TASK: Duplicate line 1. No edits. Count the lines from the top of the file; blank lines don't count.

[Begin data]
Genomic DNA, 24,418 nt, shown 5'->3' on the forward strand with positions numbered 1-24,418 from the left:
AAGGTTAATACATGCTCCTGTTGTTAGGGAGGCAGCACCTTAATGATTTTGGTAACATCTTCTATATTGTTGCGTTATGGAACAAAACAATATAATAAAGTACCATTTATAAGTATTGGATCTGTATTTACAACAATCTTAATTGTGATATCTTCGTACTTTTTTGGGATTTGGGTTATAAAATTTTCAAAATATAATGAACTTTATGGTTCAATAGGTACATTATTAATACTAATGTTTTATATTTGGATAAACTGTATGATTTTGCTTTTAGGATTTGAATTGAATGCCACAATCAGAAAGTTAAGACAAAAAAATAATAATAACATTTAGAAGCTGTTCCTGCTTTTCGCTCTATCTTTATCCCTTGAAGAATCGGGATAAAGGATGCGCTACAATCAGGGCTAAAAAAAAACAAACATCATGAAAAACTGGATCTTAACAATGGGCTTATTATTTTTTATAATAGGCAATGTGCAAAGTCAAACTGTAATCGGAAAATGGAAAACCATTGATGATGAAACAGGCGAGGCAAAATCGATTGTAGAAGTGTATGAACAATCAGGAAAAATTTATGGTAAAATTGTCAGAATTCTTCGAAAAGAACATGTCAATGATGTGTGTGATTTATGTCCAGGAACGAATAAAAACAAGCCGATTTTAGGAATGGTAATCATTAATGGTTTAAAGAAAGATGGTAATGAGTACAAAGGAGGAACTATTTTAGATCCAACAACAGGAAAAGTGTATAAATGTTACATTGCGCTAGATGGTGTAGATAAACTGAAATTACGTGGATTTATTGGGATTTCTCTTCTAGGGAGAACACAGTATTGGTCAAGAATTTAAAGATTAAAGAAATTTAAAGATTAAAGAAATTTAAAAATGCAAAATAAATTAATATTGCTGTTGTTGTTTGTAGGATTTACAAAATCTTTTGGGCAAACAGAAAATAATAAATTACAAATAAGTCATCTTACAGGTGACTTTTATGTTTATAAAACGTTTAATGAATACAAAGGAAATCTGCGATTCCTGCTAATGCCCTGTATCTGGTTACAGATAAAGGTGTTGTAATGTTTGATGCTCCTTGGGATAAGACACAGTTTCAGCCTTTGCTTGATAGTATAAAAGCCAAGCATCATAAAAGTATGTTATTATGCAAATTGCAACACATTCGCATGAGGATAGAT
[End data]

Genomic DNA, 24,418 nt, shown 5'->3' on the forward strand with positions numbered 1-24,418 from the left: